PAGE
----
Leader of the Progressive Conservatives, Senior Senator for Kansas
Date of Birth:
August 20, 1939
Orval Scott was born just days before the full escalation of the European War and the full-scale invasion of Poland. Part of a younger generation of politicians, he rose up quickly through political patronage and contacts from wealth. A high school political aspirant, he worked on the political campaign of the Mayor of Wichita before being unsatisfied with the mayor’s populist style. After graduation, he took a gap year, founding the Kansas Grain Exchange business with a loan from his uncle, the accomplishments from which gained him acceptance into Washington University in St. Louis, where he studied economics.
Upon graduation, he worked for three years as a sales manager for Ford Automobiles’ Mountain States offices, before leaving to found the Mountain States Equipment Exchange in St. Louis, converting scrap and used vehicles into working machines, contributing some profits to charity. A highly successful marketer, he was tapped to be the Director of Campaigns for the Progressive Party, first in Missouri then in his native Kansas.
When he turned twenty seven, Orval ran in a special election for his first House seat in Kansas, winning by 63% of the vote, with accusations of vote rigging flying from both sides. Claims were made that his opponent was unfaithful, and that Orval was homosexual - the slanders by and against him harming his standing, if only due to it being viewed poorly, rather than believed. Follow the campaign, Orval married socialite Andrea Vanderbilt, from a branch of the family that had moved westwards. She took over management of his remaining business interests while he was in office.
In Congress, Orval developed a conflicting reputation - being involved in backing specific appropriations and earmarking deals, but also campaigning against corruption on a wider scale. After defeating an incompetent challenger to achieve re-election, Orval was immersed in a minor scandal, wherein his wife was accused of profiting indirectly from purchases tied to earmarked companies. However the claims were never proven, and no charges levied. Despite marital problems ensuing from this, a widely-publicised reconciliation was seen, with Orval and his wife now “proud” to have overcome these issues “with the help of God”.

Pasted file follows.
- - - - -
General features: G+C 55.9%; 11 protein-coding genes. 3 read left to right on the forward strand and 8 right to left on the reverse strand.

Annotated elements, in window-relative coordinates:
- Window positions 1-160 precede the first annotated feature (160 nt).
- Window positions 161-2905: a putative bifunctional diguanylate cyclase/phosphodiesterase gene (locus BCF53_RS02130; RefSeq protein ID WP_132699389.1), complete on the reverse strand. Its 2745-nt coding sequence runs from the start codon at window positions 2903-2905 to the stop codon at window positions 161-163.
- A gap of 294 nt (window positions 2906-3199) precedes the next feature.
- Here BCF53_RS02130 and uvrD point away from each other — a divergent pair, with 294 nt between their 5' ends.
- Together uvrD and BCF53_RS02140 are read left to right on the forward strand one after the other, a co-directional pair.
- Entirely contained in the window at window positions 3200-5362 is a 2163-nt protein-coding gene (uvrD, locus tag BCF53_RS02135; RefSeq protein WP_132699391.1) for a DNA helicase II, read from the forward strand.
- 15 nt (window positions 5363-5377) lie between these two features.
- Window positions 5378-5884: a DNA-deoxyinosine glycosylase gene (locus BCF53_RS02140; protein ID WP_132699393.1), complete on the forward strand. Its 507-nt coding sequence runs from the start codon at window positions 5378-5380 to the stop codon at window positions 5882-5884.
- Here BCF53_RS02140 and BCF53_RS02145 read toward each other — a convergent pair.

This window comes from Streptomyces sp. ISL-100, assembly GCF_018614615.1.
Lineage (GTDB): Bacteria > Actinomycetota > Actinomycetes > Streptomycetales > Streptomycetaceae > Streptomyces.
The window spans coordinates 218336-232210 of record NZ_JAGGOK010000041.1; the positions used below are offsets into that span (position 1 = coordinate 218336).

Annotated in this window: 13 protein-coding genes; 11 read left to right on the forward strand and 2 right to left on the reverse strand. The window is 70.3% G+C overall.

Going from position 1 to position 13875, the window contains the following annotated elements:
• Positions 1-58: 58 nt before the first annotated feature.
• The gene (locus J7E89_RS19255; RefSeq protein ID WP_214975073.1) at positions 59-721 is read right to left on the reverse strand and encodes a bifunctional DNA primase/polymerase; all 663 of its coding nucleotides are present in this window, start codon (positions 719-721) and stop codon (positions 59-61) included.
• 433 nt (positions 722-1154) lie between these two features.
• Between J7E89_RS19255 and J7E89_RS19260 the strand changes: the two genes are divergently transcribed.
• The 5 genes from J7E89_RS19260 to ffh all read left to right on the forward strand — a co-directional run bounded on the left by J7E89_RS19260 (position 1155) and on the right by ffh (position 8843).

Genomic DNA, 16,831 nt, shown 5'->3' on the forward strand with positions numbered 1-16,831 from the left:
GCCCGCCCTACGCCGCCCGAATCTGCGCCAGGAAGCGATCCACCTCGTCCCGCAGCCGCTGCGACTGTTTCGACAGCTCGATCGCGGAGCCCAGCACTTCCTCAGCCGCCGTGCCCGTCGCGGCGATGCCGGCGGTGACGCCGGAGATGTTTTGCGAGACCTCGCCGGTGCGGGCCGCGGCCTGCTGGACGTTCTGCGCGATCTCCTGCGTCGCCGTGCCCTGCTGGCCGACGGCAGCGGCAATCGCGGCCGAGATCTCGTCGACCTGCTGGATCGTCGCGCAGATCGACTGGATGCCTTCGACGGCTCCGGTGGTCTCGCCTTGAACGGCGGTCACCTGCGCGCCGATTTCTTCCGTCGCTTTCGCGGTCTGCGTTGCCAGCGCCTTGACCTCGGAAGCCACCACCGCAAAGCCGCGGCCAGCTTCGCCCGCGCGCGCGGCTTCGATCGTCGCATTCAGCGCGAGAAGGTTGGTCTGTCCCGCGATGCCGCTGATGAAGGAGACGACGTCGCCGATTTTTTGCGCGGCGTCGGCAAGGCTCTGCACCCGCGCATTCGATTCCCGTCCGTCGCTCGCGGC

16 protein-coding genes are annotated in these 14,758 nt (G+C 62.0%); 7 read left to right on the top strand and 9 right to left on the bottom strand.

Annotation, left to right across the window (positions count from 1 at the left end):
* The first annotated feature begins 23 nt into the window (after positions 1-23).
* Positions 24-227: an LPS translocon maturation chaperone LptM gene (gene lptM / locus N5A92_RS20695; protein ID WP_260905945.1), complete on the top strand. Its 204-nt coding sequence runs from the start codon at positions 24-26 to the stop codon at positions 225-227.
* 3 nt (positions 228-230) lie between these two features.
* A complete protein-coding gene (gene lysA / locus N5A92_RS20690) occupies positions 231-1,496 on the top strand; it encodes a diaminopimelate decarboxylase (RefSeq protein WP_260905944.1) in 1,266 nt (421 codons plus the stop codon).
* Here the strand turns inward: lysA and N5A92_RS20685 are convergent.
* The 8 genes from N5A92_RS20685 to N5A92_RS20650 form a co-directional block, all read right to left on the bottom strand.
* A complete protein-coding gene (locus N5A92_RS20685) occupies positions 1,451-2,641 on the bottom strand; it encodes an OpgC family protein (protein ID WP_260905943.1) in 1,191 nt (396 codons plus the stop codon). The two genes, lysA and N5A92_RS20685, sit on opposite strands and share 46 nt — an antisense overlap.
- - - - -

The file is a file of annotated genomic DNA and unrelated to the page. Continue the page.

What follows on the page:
In his next Congressional term, Orval became involved in a large number of academic publications which drew on his eye for detail to analyze economic problems and fluctuations in the market. Concluding that deregulation, tax cuts, and a reduction in budget deficits was necessary for long-term growth, he and three other Congressmen founded the Moderate Club, which was later renamed the Market Club. When the only Republican member was later defeated, the infant movement became entirely Progressive, developing into the Progressive Conservative faction.
Campaigning heavily, Orval won his first election to the MS Senate for Kansas by reaching out to the people, aggressively making appearances, and using his good favor in the press. He secured massive campaign contributions and was elected by a healthy margin. Further contributions were then made by Orval to allies in the Progressive Conservative and Market movement, leading to a number of victories. Originally, the movement was under the respected Governor Rick Maxwell, but as Orval became more involved in the bureaucracy of the effort, the youngster gradually took over, becoming caucus leader in 1976.
In the last presidential election, Orval set up a focus group with the help of a large number of lobbying groups and well-funded think tanks, but elected not to run, endorsing instead the mainstream Progressive candidate and receiving a keynote at the PNC. In the last administration, he delivered the Progressive rebuttal to the State of the Union, which was well received but noted for its slow pace and focus on embarrassing the President instead of rallying the people against his ideology.